[3233] Now, there are a lot of aspects of Israelite society [laugh] I wouldn't identify with, like stoning delinquents, but that is an aspect I think we could learn from, and I do think that the extended family is something I miss, I yearn for.
[3234] I've come from a village background actually, and homelessness wasn't a major problem in our villages because a lot of these sorts of characters somehow were adopted by the community.
[3235] Someone would either find them a caravan in the garden and ... or a flat or something, but there was a sense in which the community made sure that that kind of person was at least taken care of.
[3236] Maybe they did overdrink and so on and so forth, but nevertheless there was always a shelter.
[3237] It seems that the City, with more of it actually, copies with it less, but I think that concept of the extended family is something I yearn for.
[3238] I feel angry that that's missing.
j (PS5VN) [3239] Well I want to move on now to a caller.
[3240] Hello, Patricia.
t (PS5VM) [3241] Hello.
j (PS5VN) [3242] You're calling from Chipping Norton?
t (PS5VM) [3243] That's right, yes.
j (PS5VN) [3244] Your views.
t (PS5VM) [3245] erm it was the lady that talked earlier, and evidently in church thou shalt not smoke.
[3246] It just amazed me.
[3247] I don't know if you realize the temperatures there have been, anywhere.
[3248] I work in Chipping Norton at the Presbytery and erm it just amazed me that she could tell someone not to smoke.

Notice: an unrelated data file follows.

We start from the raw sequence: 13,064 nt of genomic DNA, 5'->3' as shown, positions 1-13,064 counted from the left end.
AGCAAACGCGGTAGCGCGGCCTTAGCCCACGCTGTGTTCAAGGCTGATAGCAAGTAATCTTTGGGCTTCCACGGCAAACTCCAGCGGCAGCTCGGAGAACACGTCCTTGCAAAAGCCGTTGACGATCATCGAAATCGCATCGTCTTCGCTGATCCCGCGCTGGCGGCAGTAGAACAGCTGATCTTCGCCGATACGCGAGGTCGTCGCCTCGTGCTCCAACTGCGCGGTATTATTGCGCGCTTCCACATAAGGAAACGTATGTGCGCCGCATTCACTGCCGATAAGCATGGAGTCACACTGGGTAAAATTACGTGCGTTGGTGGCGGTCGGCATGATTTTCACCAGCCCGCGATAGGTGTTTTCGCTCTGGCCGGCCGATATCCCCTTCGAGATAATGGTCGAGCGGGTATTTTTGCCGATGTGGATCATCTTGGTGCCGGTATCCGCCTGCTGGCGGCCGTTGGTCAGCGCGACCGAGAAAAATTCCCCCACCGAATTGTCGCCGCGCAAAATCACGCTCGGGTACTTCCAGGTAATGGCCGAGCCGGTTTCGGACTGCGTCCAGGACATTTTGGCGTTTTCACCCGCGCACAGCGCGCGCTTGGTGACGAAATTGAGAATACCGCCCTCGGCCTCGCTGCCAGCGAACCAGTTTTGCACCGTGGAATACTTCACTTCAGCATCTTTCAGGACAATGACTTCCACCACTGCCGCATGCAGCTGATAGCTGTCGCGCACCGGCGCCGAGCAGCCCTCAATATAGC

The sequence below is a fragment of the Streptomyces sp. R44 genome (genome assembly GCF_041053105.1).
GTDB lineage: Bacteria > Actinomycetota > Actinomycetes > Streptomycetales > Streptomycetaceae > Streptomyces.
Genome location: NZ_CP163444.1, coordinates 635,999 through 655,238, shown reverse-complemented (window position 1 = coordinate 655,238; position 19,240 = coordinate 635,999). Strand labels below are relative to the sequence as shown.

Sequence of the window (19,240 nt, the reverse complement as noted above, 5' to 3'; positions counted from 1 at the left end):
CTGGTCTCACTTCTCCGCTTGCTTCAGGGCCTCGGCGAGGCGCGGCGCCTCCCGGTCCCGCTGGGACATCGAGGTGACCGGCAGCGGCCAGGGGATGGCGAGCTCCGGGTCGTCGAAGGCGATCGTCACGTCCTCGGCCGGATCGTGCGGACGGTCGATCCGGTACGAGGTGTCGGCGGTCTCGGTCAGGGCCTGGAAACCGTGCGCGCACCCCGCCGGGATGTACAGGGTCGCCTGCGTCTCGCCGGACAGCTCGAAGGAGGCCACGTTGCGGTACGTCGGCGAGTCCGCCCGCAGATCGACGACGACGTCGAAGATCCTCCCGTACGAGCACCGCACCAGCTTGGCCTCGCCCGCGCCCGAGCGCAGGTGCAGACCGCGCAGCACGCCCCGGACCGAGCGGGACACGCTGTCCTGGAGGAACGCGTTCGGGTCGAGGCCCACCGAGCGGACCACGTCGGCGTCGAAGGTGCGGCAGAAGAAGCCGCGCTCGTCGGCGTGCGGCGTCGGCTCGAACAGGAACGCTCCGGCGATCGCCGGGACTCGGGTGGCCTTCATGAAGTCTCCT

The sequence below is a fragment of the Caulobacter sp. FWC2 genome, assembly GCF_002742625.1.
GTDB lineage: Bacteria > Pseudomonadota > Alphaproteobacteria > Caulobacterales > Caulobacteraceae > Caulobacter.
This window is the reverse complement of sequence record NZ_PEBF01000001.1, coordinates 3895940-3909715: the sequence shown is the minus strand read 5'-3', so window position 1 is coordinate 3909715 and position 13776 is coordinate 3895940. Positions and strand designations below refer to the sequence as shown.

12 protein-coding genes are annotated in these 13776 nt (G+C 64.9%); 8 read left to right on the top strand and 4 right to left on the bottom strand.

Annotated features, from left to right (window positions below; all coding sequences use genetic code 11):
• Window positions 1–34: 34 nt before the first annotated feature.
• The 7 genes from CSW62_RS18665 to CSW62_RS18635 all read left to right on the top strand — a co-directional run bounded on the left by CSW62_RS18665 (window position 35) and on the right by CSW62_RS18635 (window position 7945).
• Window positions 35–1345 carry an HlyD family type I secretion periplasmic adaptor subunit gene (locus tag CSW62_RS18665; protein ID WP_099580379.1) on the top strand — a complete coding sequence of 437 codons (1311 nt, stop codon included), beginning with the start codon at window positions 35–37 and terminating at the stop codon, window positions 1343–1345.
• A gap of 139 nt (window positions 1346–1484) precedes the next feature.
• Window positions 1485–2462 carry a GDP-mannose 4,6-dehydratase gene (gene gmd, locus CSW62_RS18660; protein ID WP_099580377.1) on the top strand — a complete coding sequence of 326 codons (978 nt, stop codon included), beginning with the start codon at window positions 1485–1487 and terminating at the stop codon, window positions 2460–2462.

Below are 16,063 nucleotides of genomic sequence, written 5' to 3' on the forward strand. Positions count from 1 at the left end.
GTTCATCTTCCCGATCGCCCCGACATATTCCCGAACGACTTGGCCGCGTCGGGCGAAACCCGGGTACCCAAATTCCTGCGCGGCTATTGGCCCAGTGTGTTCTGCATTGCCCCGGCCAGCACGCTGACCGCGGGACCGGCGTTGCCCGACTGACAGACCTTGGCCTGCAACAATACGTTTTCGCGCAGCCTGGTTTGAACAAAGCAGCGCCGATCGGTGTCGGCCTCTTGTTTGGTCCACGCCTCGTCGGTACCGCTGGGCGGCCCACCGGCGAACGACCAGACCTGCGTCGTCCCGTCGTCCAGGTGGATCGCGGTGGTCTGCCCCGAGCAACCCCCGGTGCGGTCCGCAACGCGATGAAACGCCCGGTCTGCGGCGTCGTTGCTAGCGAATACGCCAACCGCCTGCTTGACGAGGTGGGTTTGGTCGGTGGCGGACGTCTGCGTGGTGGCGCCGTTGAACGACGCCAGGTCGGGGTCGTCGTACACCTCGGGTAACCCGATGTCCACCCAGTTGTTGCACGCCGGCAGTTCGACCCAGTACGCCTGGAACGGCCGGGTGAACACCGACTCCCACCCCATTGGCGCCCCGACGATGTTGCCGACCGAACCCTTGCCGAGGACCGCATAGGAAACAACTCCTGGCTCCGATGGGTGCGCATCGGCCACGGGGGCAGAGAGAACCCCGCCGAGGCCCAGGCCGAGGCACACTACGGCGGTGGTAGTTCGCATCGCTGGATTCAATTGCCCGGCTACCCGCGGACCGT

[3249] Anyone that's travelling, and I prefer to call them travellers rather than tramps or anything else, but anywhere they can creep in that's great, I think.
j (PS5VN) [3250] So you think that it would be inappropriate to say look this is a particular place set aside, a lot of people will use this and they don't want to come in here ... the majority don't want to come in and breathe cigarette smoke, so don't smoke.
[3251] You think that's wrong?
t (PS5VM) [3252] Did Jesus Christ ever say thou shalt not smoke?
j (PS5VN) [3253] Well, I don't know if Marlborough tobacco was around in the time of Jesus Christ, but erm I think if Jesus Christ had the second coming today one of the first things he would condemn is this week that is the cause of death and destruction throughout the world, and if he wouldn't condemn that I would certainly be a bit dismayed.
t (PS5VM) [3254] Yeah, well that's terrific, but when people have not got anything, they've got no money, they've got not family, they've chosen to cut theirselves off, where do they creep in?
j (PS5VN) [3255] Well it's a good question.
[3256] Martin Flatman.
l (PS5VS) [3257] Well, they can come in to the church, as many of them do, erm and I just say to them well, you know, do you respect this place and fine, it's a place where ... we don't chuck anybody out who comes into church for all sorts of reasons during the day when the church is open, you know, people come in, and there are many people like the ones we've been talking about, who are in desperate need, and we just ask them to respect certain fairly mild rules ... they can always go out in the churchyard and smoke, but in the building itself we say no smoking and no drinking.
t (PS5VM) [3258] Oh I see, yes, that's terrific.
l (PS5VS) [3259] You don't like that?
t (PS5VM) [3260] No, I don't.
[3261] I don't know how to get through to people like that, I really don't.
[3262] I mean the chap ... it's from a personal experience